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CD: Crotchet
Download: Classicsonline

Leopold MOZART (1719-1787)
Sinfonia in G major (Eisen C8) [12:28]
Berchtesgadener Musik: ‘Kindersinfonie’ (‘Toy Symphony’) [10:41]
Sinfonia in D major (Eisen D15) [14:08]
Sinfonia in A major (Eisen A1) [7:38]
Sinfonia in G major: ‘Neue Lambacher Sinfonie’ [24:03]
Toronto Chamber Orchestra/Kevin Mallon
rec. St Anne’s Church, Toronto, Canada, 5-7 February 2007
NAXOS 8.570499 [69:15]
Experience Classicsonline

The rehabilitation of Mozart père, as man, has been going on for some time. His presentation in many popular accounts of the life of Wolfgang Amadeus, as callously exploitative and autocratic, as embittered by jealousy of his son’s genius, has been at the very least tempered, if not entirely refuted, by modern scholarship. We are in a better position, now, to recognise why, at the time of his death, his friend Dominicus Hagenauer, Abbot of St Peter’s in Salzburg, should have written in his diary that “Leopold Mozart, who died today, was a man of much wit and wisdom, and would have been capable of good services to the state beyond those of music … He was born in Augsburg, spent most of his days in court service here, and yet had the misfortune always to be persecuted and was far less beloved here than in other great places of Europe”.

Leopold’s music awaits a full revaluation. Such as I have heard suggests a high level of competence - which need be no surprise at all - a responsiveness to the work of composers younger than himself, and an occasional capacity to rise to greater heights than the ‘merely’ competent. A year or two ago I was, for example, very favourably impressed by a recording of his oratorio Der Mensch, ein Gottesmörder (1753) in a performance conducted by Claudio Astronio. The recording was distributed with issue 215 of the Italian magazine Amadeus – aptly enough – as AM 215-2. That work showed a composer capable of writing sacred music of unforced dignity and emotional intimacy.
Here we have a sampling of his symphonic writing in crisp and idiomatic performances by the Naxos regular Kevin Mallon and the Toronto Chamber Orchestra. The CD is enhanced by the notes of Cliff Eisen, a leading authority on Leopold and editor of his work, who tells us that the symphonies belong to the years between the early 1740s and the early 1760s, though a few may date from the late 1760s or even the early 1770s.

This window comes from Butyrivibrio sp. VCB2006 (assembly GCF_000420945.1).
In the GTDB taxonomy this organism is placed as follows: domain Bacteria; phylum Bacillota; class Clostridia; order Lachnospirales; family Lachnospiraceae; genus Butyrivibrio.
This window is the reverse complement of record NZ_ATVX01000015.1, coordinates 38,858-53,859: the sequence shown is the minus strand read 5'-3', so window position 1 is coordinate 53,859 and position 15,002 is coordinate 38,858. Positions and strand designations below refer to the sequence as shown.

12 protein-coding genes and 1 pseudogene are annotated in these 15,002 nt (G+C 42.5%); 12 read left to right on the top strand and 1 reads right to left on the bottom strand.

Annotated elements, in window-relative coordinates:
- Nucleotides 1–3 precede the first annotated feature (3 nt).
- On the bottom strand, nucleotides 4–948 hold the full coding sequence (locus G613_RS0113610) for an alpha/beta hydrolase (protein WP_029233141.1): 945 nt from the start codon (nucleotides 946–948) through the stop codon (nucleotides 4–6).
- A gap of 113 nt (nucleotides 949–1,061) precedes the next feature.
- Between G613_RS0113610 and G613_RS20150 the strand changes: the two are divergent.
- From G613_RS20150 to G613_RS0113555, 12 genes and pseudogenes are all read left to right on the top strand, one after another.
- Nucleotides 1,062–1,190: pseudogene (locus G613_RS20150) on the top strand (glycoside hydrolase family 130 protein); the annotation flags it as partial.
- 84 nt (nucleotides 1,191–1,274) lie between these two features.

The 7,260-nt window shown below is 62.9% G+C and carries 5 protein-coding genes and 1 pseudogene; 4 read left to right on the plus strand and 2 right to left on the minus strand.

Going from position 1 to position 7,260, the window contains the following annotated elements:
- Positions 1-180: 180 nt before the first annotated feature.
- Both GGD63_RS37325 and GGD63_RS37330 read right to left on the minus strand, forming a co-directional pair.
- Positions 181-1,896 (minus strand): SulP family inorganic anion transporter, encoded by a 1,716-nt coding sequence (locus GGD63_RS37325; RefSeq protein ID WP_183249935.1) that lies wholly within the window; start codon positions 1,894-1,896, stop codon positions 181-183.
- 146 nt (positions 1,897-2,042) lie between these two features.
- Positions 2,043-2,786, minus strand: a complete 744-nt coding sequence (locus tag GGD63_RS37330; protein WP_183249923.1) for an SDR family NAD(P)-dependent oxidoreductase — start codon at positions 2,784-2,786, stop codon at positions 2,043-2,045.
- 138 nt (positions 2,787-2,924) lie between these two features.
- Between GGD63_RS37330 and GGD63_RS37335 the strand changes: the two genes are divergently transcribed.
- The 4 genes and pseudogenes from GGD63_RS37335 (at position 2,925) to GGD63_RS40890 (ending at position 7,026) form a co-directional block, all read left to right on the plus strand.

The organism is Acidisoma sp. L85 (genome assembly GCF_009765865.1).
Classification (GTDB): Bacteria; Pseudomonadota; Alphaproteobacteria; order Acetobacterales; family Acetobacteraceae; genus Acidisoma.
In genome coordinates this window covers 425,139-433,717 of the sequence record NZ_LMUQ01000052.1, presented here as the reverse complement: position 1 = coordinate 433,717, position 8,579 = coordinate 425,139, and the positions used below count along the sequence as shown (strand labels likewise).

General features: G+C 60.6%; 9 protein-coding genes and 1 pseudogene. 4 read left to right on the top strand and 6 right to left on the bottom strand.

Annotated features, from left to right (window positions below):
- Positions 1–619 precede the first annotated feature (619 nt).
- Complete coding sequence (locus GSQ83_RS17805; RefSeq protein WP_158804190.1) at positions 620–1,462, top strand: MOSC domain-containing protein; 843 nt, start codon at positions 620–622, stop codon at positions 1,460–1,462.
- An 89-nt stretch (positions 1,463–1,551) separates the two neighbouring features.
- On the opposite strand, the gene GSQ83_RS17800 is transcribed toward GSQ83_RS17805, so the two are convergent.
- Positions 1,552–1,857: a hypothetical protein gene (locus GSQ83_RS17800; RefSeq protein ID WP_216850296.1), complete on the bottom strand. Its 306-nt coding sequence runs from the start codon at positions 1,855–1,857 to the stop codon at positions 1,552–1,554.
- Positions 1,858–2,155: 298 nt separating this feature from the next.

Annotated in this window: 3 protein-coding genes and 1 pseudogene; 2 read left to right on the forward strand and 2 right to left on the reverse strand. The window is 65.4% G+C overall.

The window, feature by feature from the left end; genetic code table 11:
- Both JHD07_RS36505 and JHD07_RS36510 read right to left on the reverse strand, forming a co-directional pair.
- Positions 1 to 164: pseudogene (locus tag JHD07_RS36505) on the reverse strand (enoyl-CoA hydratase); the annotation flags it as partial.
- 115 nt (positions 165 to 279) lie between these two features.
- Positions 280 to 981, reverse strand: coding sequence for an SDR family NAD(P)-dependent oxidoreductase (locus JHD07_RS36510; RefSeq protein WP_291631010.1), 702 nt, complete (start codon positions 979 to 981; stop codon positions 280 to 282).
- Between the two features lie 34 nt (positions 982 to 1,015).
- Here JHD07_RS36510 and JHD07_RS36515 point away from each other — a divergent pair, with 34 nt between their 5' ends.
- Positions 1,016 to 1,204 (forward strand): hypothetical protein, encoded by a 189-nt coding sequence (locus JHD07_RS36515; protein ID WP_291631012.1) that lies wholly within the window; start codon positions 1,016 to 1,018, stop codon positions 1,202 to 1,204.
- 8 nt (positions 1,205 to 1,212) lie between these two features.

The early Sinfonia in A major (Eisen A1) is scored for strings alone; its three movements are elegant and assured, structurally neat, though without any very great individuality. The Sinfonia in D major (Eisen D15), another work in three movements, adds two horns to the strings and the writing displays a more attentive ear to textural effect, with some unexpected touches and some attractive melodic invention. With the Sinfonia in G major (Eisen G8) we hear a work in four movements (allegro-andante-menuetto-allegro) which has often been wrongly attributed to Wolfgang. Eisen is surely right to suggest that this is one of Leopold’s later compositions, it being a sophisticated piece of work, interesting in terms both of structure and detail. The lengthiest work here, the Sinfonia in G major, was also attributed to Wolfgang for some years. All the documentary evidence argues for Mozart senior being the symphony’s composer, but it is easy to see how the error (perhaps a piece of “biographical-wishful-thinking” as Eisen puts it) was made, such is the quality of the work and its decidedly ‘modern’ manner. It’s a fine piece, notably in the lengthy andante with its attractive melodies and the stirring music of the closing allegro. A work such as this makes it clear why Leopold Mozart deserves to be taken seriously and why it is a cause for regret that we seem to have lost many of his compositions.
The ‘hook’ for the CD is the well known ‘Toy Symphony’ (so-called). There is no very convincing reason for thinking this to be, with any certainty, Leopold’s work. A number of manuscripts survive, with many variants (including the number of movements) and with attributions to several different composers. It isn’t, of course, in any sense a symphony – as Eisen suggests, it belongs rather to the genre of the Cassation. It is good fun and it gets a lively enough performance, but it isn’t the best reason for getting hold of this CD; a better reason is offered by the other symphonies which make up the bulk of the disc, which should be of interest to anyone with a taste for the eighteenth-century symphony and, of course, to any Mozartean not still in the grip of anti-Leopold sentiments.
Glyn Pursglove


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